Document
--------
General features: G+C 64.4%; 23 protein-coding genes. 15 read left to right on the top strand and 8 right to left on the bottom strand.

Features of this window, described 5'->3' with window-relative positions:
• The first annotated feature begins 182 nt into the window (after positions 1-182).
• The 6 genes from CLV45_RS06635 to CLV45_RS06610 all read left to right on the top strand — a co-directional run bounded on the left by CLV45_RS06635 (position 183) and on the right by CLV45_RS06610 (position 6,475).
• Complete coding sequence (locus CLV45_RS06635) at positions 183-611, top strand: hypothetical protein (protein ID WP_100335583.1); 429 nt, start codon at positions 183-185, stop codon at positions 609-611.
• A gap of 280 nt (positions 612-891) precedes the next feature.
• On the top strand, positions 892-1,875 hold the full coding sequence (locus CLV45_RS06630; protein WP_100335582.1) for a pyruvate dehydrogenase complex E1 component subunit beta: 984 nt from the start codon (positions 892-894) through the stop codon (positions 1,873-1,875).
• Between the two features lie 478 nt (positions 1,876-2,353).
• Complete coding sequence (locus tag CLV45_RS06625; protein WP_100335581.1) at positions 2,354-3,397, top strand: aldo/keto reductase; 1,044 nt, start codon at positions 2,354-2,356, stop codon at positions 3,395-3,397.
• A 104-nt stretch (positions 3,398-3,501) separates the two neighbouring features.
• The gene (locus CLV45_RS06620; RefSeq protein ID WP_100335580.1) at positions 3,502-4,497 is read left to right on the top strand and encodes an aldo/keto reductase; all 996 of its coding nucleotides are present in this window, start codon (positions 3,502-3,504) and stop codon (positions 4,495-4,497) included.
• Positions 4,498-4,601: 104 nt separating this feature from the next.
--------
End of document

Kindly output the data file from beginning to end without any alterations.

General features: G+C 64.4%; 23 protein-coding genes. 15 read left to right on the top strand and 8 right to left on the bottom strand.

Features of this window, described 5'->3' with window-relative positions:
• The first annotated feature begins 182 nt into the window (after positions 1-182).
• The 6 genes from CLV45_RS06635 to CLV45_RS06610 all read left to right on the top strand — a co-directional run bounded on the left by CLV45_RS06635 (position 183) and on the right by CLV45_RS06610 (position 6,475).
• Complete coding sequence (locus CLV45_RS06635) at positions 183-611, top strand: hypothetical protein (protein ID WP_100335583.1); 429 nt, start codon at positions 183-185, stop codon at positions 609-611.
• A gap of 280 nt (positions 612-891) precedes the next feature.
• On the top strand, positions 892-1,875 hold the full coding sequence (locus CLV45_RS06630; protein WP_100335582.1) for a pyruvate dehydrogenase complex E1 component subunit beta: 984 nt from the start codon (positions 892-894) through the stop codon (positions 1,873-1,875).
• Between the two features lie 478 nt (positions 1,876-2,353).
• Complete coding sequence (locus tag CLV45_RS06625; protein WP_100335581.1) at positions 2,354-3,397, top strand: aldo/keto reductase; 1,044 nt, start codon at positions 2,354-2,356, stop codon at positions 3,395-3,397.
• A 104-nt stretch (positions 3,398-3,501) separates the two neighbouring features.
• The gene (locus CLV45_RS06620; RefSeq protein ID WP_100335580.1) at positions 3,502-4,497 is read left to right on the top strand and encodes an aldo/keto reductase; all 996 of its coding nucleotides are present in this window, start codon (positions 3,502-3,504) and stop codon (positions 4,495-4,497) included.
• Positions 4,498-4,601: 104 nt separating this feature from the next.